contact an expert»


 

Cristina Kai, CPA, CFE, is a Senior Manager in Moore Colson’s Business Assurance Practice. She is responsible for planning and overseeing all aspects of financial statement audits with a special focus on the Real Estate Practice, including fund-level and property-level audits of our real estate clients.

Candace Jackson, CPA, is a Director in Moore Colson’s Business Assurance Practice. She manages audit and review teams and serves as a Practice Area Leader in the firm’s Employee Benefit Plan Practice.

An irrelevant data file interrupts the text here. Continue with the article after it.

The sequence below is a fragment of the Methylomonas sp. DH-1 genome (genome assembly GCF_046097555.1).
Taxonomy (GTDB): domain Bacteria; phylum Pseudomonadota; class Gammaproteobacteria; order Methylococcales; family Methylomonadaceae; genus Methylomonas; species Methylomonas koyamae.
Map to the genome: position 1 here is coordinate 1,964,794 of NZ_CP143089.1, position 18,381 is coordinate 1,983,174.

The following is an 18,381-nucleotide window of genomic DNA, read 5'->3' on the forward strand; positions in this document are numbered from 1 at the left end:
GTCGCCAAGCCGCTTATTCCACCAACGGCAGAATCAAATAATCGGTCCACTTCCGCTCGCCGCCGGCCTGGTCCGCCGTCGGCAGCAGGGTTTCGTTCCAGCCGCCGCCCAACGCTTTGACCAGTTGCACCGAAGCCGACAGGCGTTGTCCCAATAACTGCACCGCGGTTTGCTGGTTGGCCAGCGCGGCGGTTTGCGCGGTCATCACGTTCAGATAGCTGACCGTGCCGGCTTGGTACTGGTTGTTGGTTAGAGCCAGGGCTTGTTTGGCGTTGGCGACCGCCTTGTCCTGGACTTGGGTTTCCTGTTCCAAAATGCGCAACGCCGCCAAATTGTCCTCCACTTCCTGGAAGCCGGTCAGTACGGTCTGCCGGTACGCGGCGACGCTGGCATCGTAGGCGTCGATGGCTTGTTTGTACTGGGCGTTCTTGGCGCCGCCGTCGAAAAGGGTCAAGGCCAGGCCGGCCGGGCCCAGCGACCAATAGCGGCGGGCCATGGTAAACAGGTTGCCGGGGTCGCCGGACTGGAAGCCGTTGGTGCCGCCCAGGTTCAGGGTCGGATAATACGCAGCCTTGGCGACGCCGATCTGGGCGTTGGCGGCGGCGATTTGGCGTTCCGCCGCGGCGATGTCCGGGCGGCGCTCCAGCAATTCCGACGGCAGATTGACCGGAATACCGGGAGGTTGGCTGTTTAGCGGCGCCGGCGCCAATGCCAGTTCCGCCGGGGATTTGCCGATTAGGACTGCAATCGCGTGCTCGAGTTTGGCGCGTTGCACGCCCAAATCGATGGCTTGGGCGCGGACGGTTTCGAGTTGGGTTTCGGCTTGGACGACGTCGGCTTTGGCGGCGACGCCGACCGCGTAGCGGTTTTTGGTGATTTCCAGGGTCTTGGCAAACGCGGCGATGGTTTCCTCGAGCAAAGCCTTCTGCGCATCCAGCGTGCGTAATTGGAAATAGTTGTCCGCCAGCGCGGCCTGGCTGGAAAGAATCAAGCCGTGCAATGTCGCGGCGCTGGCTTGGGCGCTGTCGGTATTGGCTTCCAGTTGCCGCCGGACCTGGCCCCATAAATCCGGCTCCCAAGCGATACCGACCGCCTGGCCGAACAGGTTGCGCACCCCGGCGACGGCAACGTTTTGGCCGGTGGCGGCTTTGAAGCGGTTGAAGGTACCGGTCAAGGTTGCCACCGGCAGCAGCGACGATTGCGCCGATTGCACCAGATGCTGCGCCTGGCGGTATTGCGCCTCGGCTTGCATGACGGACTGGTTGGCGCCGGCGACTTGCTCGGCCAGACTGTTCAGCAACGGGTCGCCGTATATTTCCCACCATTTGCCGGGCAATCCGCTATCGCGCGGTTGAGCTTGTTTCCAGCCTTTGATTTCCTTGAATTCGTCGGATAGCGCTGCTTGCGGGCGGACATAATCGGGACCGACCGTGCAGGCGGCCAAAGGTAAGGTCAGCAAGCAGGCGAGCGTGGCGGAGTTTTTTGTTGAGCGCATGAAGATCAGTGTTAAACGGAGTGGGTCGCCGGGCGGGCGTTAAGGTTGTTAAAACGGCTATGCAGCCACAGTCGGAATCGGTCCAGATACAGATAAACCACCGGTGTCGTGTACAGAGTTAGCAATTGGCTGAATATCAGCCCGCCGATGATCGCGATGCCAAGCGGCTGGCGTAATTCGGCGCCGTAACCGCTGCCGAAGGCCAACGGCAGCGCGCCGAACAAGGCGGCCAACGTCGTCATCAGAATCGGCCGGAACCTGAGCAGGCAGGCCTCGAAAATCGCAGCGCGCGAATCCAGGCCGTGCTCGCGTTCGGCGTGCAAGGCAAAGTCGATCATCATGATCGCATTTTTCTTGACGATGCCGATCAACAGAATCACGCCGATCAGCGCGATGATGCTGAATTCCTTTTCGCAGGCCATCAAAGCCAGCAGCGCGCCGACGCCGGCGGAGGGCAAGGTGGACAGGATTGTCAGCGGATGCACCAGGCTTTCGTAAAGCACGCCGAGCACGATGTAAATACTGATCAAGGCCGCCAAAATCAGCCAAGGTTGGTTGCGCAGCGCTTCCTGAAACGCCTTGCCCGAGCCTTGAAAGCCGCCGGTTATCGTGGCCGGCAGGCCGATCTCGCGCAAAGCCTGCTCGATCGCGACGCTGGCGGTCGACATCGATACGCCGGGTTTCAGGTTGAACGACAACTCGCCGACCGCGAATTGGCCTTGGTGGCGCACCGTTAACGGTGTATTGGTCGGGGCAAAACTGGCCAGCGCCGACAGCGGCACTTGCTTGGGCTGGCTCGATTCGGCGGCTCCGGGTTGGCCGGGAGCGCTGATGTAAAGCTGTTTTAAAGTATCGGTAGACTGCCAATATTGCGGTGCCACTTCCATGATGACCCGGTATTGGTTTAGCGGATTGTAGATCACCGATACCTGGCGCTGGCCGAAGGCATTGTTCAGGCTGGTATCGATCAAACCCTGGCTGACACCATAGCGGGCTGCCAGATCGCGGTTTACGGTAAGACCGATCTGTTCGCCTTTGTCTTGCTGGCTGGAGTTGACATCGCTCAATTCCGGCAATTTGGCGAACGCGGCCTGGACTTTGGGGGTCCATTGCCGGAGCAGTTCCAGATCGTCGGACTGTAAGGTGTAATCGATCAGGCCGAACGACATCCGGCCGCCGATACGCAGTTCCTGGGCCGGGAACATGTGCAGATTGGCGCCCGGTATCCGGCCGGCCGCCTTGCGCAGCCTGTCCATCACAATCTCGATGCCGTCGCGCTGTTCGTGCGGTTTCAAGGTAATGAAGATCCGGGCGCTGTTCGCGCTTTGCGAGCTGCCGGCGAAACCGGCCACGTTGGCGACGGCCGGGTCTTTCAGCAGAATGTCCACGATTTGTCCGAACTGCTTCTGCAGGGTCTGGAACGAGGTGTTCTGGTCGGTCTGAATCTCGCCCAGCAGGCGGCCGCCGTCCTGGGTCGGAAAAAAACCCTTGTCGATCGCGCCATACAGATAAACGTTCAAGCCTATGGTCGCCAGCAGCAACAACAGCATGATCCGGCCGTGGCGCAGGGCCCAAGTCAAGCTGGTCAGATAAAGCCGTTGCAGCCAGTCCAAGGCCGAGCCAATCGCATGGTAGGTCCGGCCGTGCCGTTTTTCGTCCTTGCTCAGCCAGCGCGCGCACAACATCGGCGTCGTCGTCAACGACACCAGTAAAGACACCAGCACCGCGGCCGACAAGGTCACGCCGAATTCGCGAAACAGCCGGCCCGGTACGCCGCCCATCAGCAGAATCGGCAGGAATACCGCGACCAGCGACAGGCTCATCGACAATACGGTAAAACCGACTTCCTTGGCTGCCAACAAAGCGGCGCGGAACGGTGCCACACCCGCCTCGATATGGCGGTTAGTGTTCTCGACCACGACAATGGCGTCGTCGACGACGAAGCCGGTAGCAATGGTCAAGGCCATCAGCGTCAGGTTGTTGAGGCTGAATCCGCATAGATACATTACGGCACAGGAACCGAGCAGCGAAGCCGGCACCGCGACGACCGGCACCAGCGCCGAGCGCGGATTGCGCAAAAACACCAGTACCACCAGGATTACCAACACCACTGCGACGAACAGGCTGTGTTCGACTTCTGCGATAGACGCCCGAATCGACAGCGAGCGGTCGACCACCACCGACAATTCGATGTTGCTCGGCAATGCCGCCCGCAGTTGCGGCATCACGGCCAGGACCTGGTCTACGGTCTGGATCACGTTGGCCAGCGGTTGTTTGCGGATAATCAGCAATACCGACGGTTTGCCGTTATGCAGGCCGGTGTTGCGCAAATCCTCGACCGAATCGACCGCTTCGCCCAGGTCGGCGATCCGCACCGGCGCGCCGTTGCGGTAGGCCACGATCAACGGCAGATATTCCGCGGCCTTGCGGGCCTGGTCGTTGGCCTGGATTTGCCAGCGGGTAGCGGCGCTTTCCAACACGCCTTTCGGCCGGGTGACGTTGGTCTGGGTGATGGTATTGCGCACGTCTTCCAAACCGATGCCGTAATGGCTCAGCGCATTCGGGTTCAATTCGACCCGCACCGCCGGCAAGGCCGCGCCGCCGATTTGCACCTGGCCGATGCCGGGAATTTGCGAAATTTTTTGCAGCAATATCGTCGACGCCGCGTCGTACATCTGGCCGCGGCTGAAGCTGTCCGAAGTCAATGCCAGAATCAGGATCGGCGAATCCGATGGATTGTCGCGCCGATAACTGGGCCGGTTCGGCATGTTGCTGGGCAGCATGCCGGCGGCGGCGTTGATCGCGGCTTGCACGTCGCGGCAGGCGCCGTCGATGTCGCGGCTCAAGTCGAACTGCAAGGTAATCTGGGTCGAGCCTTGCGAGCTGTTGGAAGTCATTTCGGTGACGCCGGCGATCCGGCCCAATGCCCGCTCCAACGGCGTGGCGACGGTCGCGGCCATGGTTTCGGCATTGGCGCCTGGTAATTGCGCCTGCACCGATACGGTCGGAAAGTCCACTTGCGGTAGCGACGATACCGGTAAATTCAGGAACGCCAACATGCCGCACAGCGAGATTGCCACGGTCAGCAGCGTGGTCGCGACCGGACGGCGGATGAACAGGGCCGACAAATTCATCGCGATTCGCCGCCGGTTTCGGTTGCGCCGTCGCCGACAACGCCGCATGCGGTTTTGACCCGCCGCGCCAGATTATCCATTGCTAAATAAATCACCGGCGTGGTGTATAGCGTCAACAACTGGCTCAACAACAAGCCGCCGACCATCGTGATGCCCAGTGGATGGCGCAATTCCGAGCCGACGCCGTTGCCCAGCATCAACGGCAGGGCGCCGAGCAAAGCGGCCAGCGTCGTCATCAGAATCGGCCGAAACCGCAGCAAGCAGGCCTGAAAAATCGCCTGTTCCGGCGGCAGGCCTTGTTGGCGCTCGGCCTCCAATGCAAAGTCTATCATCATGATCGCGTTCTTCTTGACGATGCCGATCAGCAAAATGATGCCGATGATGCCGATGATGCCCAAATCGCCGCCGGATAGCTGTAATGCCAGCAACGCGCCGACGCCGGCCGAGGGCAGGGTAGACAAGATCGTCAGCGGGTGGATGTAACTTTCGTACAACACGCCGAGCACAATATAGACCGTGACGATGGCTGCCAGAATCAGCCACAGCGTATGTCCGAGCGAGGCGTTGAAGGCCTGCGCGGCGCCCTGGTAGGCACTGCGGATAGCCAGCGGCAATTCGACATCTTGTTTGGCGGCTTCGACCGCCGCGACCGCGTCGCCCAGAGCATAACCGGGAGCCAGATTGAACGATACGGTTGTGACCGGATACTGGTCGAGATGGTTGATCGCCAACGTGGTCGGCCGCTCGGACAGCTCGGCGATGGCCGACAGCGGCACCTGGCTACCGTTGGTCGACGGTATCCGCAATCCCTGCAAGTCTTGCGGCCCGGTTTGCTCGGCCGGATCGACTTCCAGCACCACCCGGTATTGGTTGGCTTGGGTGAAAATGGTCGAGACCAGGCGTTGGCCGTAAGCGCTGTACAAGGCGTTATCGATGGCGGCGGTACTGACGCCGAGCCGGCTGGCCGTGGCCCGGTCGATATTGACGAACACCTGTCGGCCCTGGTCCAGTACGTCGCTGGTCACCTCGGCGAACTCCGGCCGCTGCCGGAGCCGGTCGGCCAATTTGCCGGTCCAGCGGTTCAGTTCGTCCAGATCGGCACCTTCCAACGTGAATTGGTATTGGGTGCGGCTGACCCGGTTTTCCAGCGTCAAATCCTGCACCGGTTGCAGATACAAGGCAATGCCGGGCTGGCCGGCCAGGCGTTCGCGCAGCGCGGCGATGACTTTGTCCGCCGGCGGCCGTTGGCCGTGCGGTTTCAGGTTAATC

Facebooktwitterredditpinterestlinkedinmail
IPA 2021 Best of the Best Logo
IPA 2021 Top 200 Firms Logo
IPA 2021 Fastest-Growing Logo
AJC TWP 2022 Award Ribbon

Contact Us

Contact Form Footer

  • This site is protected by reCAPTCHA and the Google Privacy Policy and Terms of Service apply.
  • This field is for validation purposes and should be left unchanged.